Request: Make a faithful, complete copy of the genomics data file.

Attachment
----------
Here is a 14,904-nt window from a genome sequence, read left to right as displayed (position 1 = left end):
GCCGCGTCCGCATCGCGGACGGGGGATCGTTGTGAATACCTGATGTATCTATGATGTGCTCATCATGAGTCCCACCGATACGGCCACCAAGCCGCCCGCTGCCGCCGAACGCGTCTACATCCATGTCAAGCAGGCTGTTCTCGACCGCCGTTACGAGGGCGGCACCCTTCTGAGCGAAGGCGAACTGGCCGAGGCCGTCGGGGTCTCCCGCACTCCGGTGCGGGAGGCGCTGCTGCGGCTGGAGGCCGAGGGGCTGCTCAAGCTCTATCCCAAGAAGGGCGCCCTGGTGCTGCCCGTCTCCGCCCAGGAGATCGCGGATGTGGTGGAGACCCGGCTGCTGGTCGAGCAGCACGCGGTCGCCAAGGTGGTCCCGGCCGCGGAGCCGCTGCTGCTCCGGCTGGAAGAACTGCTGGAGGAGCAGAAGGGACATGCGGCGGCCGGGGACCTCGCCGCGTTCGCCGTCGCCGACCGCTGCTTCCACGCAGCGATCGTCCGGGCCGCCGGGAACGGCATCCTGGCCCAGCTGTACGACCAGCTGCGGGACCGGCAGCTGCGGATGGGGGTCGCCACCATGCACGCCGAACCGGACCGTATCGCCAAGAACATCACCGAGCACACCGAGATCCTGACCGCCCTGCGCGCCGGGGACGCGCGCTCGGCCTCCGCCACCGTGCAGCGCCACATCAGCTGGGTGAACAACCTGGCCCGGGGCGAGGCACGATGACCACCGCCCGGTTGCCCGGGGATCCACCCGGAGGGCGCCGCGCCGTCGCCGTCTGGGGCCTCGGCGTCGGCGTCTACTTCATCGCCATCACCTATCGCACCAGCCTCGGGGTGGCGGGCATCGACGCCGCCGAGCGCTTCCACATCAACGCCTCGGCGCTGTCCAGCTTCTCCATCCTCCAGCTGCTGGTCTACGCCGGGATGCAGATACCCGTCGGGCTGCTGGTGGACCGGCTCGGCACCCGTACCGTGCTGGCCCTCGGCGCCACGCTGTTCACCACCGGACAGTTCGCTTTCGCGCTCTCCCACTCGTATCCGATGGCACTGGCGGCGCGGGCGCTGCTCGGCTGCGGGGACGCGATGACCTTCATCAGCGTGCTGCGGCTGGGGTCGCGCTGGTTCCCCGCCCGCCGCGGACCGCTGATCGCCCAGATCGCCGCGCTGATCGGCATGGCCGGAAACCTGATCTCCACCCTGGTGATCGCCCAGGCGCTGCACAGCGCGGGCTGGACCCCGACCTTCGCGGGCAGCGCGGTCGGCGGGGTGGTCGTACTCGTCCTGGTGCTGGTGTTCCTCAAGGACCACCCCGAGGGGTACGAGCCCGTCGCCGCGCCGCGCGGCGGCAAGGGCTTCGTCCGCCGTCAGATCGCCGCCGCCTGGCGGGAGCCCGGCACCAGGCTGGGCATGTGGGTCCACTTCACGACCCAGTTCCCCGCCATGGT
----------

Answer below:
Here is a 14,904-nt window from a genome sequence, read left to right as displayed (position 1 = left end):
GCCGCGTCCGCATCGCGGACGGGGGATCGTTGTGAATACCTGATGTATCTATGATGTGCTCATCATGAGTCCCACCGATACGGCCACCAAGCCGCCCGCTGCCGCCGAACGCGTCTACATCCATGTCAAGCAGGCTGTTCTCGACCGCCGTTACGAGGGCGGCACCCTTCTGAGCGAAGGCGAACTGGCCGAGGCCGTCGGGGTCTCCCGCACTCCGGTGCGGGAGGCGCTGCTGCGGCTGGAGGCCGAGGGGCTGCTCAAGCTCTATCCCAAGAAGGGCGCCCTGGTGCTGCCCGTCTCCGCCCAGGAGATCGCGGATGTGGTGGAGACCCGGCTGCTGGTCGAGCAGCACGCGGTCGCCAAGGTGGTCCCGGCCGCGGAGCCGCTGCTGCTCCGGCTGGAAGAACTGCTGGAGGAGCAGAAGGGACATGCGGCGGCCGGGGACCTCGCCGCGTTCGCCGTCGCCGACCGCTGCTTCCACGCAGCGATCGTCCGGGCCGCCGGGAACGGCATCCTGGCCCAGCTGTACGACCAGCTGCGGGACCGGCAGCTGCGGATGGGGGTCGCCACCATGCACGCCGAACCGGACCGTATCGCCAAGAACATCACCGAGCACACCGAGATCCTGACCGCCCTGCGCGCCGGGGACGCGCGCTCGGCCTCCGCCACCGTGCAGCGCCACATCAGCTGGGTGAACAACCTGGCCCGGGGCGAGGCACGATGACCACCGCCCGGTTGCCCGGGGATCCACCCGGAGGGCGCCGCGCCGTCGCCGTCTGGGGCCTCGGCGTCGGCGTCTACTTCATCGCCATCACCTATCGCACCAGCCTCGGGGTGGCGGGCATCGACGCCGCCGAGCGCTTCCACATCAACGCCTCGGCGCTGTCCAGCTTCTCCATCCTCCAGCTGCTGGTCTACGCCGGGATGCAGATACCCGTCGGGCTGCTGGTGGACCGGCTCGGCACCCGTACCGTGCTGGCCCTCGGCGCCACGCTGTTCACCACCGGACAGTTCGCTTTCGCGCTCTCCCACTCGTATCCGATGGCACTGGCGGCGCGGGCGCTGCTCGGCTGCGGGGACGCGATGACCTTCATCAGCGTGCTGCGGCTGGGGTCGCGCTGGTTCCCCGCCCGCCGCGGACCGCTGATCGCCCAGATCGCCGCGCTGATCGGCATGGCCGGAAACCTGATCTCCACCCTGGTGATCGCCCAGGCGCTGCACAGCGCGGGCTGGACCCCGACCTTCGCGGGCAGCGCGGTCGGCGGGGTGGTCGTACTCGTCCTGGTGCTGGTGTTCCTCAAGGACCACCCCGAGGGGTACGAGCCCGTCGCCGCGCCGCGCGGCGGCAAGGGCTTCGTCCGCCGTCAGATCGCCGCCGCCTGGCGGGAGCCCGGCACCAGGCTGGGCATGTGGGTCCACTTCACGACCCAGTTCCCCGCCATGGT